"Take him away," said Paulett, collecting himself; "he would cloak his

crime by accusing others of his desperate wickedness."



"Where, sir?" inquired Humfrey.



Sir Amias would have preferred hanging the fellow without inquiry, but

as Fotheringhay was not under martial law, he ordered him off to the

dungeons for the present, while the nearest justice of the peace was

sent for. The knight bade Humfrey remain while the prisoner was walked

off under due guard, and made a few more inquiries, adding, with a

sigh, "You must double the guard, Master Talbot, and get rid of all

those London rogues--sons of Belial are they all, and I'll have none

for whom I cannot answer--for I fear me 'tis all too true what the

fellow says."



"Who would set him on?"



"That I may not say. But would you believe it, Humfrey Talbot, I have

been blamed--ay, rated like a hound, for that I will not lend myself to

a privy murder."



"Verily, sir?"



"Verily, and indeed, young man. 'Tis the part of a loyal subject, they

say, to spare her Majesty's womanish feelings and her hatred of

bloodshed, and this lady having been condemned, to take her off

secretly so as to save the Queen the pain and heart-searchings of

signing the warrant. You credit me not, sir, but I have the letter--to

my sorrow and shame."



No wonder that the poor, precise, hard-hearted, but religious and

high-principled man was laid up with a fit of the gout, after receiving

the shameful letter which he described, which is still extant, signed

by Walsingham and Davison.



"Strange loyalty," said Humfrey.



"And too much after the Spanish sort for an English Protestant," said

Sir Amias. "I made answer that I would lay down my life to guard this

unhappy woman to undergo the justice that is to be done upon her, but

murder her, or allow her to be slain in my hands, I neither can nor

will, so help me Heaven, as a true though sinful man."



"Amen," said Humfrey.



"And no small cause of thanks have I that in you, young sir, I have one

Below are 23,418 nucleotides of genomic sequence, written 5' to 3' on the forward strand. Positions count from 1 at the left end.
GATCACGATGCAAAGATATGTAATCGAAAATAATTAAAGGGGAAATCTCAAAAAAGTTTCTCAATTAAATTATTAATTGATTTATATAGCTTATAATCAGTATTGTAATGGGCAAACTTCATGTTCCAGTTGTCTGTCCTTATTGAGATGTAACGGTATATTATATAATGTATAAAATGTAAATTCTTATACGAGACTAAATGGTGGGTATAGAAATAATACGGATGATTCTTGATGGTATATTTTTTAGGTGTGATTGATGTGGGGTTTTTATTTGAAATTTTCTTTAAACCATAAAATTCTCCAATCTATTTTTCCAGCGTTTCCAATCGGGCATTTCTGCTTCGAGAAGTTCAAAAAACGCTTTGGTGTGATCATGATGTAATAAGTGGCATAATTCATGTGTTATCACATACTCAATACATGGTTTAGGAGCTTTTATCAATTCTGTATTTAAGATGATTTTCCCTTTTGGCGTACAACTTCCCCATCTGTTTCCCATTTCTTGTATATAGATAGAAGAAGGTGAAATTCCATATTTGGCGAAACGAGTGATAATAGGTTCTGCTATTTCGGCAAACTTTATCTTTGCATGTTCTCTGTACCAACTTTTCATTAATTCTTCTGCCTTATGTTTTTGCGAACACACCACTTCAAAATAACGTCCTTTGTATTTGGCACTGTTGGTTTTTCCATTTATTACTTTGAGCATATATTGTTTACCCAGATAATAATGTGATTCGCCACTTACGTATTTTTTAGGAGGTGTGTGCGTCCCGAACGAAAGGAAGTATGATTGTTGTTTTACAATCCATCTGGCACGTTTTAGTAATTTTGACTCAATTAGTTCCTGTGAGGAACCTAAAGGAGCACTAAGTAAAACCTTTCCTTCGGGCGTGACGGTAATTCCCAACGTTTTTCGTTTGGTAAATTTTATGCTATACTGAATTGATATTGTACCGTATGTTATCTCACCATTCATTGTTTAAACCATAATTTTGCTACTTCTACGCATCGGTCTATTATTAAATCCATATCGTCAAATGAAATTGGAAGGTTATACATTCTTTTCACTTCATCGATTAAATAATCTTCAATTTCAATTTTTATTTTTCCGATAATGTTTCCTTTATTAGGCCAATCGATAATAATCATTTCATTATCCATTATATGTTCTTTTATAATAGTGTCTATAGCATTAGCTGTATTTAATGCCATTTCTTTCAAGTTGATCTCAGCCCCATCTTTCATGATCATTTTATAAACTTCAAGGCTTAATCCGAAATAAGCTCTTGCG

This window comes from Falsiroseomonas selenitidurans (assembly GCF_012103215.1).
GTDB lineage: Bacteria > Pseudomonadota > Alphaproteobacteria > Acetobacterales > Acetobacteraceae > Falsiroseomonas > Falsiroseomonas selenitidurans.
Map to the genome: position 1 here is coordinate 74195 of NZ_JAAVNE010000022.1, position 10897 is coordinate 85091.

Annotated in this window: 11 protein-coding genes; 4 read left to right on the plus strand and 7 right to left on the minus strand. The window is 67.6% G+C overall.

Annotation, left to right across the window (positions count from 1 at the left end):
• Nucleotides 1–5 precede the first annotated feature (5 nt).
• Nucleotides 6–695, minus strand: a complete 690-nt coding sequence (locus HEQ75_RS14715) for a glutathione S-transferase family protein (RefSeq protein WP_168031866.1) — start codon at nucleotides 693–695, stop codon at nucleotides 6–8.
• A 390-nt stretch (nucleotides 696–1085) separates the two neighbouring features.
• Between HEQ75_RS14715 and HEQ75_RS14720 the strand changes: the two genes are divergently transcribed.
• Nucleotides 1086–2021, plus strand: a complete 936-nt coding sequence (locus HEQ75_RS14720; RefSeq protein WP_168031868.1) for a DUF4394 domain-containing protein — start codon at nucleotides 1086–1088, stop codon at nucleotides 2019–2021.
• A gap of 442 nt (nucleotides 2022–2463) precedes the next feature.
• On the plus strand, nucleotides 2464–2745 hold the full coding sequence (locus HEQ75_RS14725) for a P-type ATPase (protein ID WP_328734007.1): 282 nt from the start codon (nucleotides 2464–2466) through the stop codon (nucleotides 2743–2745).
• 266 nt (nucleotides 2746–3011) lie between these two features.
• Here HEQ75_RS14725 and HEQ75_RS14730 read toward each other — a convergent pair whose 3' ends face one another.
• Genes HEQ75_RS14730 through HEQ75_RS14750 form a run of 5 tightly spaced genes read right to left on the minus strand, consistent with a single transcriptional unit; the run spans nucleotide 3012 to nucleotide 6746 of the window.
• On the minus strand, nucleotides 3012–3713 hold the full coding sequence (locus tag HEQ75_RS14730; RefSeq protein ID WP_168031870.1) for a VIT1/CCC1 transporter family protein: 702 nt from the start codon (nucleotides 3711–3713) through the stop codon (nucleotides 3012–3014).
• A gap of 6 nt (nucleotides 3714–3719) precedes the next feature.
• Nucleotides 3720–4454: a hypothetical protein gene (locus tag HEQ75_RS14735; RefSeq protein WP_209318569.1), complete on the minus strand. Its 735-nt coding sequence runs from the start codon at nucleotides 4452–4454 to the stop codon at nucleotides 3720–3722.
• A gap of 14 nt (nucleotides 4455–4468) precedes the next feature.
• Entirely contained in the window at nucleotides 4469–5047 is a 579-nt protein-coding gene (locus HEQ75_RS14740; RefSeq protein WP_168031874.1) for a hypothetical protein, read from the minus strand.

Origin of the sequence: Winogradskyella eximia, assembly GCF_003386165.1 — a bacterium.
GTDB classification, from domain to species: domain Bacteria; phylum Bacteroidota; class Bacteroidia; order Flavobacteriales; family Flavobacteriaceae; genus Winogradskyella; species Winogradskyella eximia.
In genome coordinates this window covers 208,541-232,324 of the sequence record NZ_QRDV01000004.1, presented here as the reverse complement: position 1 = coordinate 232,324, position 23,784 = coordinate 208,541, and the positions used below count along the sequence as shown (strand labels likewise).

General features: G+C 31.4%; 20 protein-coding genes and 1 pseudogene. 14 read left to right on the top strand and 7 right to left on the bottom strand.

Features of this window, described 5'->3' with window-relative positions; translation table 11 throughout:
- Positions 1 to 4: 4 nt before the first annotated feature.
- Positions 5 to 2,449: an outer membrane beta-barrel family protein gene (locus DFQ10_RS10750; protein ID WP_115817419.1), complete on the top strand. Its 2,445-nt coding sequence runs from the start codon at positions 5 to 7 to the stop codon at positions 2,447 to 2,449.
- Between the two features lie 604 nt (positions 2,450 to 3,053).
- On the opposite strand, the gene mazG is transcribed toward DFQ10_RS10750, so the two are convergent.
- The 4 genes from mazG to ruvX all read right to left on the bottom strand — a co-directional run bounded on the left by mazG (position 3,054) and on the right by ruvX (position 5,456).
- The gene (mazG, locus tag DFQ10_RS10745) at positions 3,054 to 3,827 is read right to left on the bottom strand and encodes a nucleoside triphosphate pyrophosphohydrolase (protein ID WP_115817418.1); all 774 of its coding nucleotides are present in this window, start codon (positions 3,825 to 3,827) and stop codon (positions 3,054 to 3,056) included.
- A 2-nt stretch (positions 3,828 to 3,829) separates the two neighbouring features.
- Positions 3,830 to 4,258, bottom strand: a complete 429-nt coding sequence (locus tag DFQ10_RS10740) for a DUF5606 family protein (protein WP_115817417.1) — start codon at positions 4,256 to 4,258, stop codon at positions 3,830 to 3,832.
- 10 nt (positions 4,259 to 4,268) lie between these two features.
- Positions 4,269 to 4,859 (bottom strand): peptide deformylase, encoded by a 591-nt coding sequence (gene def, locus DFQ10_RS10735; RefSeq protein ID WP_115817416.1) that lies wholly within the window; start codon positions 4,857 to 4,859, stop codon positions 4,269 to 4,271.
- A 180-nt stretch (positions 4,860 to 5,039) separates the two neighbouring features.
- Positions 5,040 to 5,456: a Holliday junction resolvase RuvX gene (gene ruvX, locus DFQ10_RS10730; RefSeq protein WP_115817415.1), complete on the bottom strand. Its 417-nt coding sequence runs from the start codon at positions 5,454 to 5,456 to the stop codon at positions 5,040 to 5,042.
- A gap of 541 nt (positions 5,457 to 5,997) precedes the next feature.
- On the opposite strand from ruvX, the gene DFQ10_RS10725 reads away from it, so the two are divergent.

who may be trusted for faith as well as courage, and I need not say

discretion."



As he spoke, Sir Drew Drury, who had been out riding, returned, anxious

to hear the details of this strange event. Sir Amias could not leave

his room. Sir Drew accompanied Humfrey to the Queen's apartments to

hear her account and that of her attendants. It was given with praises

of the young gentleman which put him to the blush, and Sir Drew then

gave permission for his hurt to be treated by Maitre Gorion, and left

him in the antechamber for the purpose.



Sir Amias would perhaps have done more wisely if he had not detained

Humfrey from seeing the criminal guarded to his prison. For Sir Drew

Drury, going from the Queen's presence to interrogate the fellow before

sending for a magistrate, found the cell empty. It had been the turn

of duty of one of the new London men-at-arms, and he had been placed as

sentry at the door by the sergeant--the stupidest and trustiest of

fellows--who stood gaping in utter amazement when he found that sentry

and prisoner were both alike missing.



On the whole, the two warders agreed that it would be wiser to hush up

the matter. When Mary heard that the man had escaped, she quietly

said, "I understand. They know how to do such things better abroad."



Things returned to their usual state except that Humfrey had permission

to go daily to have his hand attended to by M. Gorion, and the Queen

never let pass this opportunity of speaking to him, though the very

first time she ascertained that he knew as little as she did of the

proceedings of his father and Cicely.



Now, for the first time, did Humfrey understand the charm that had

captivated Babington, and that even his father confessed. Ailing,

aging, and suffering as she was, and in daily expectation of her

sentence of death, there was still something more wonderfully winning

about her, a sweet pathetic cheerfulness, kindness, and resignation,

that filled his heart with devotion to her. And then she spoke of

Cicely, the rarest and greatest delight that he could enjoy. She

evidently regarded him with favour, if not affection, because he loved

the maiden whom she could not but deny to him. Would he not do

anything for her? Ay, anything consistent with duty. And there came a

twinge which startled him. Was she making him value duty less? Never.

Besides, how few days he could see her. His hand was healing all too

fast, and what might not come any day from London? Was Queen Mary's

last conquest to be that of Humfrey Talbot?





The Fall Of Bothwell The Great Wedding facebooktwittergoogle_plusredditpinterestlinkedinmail

Feedback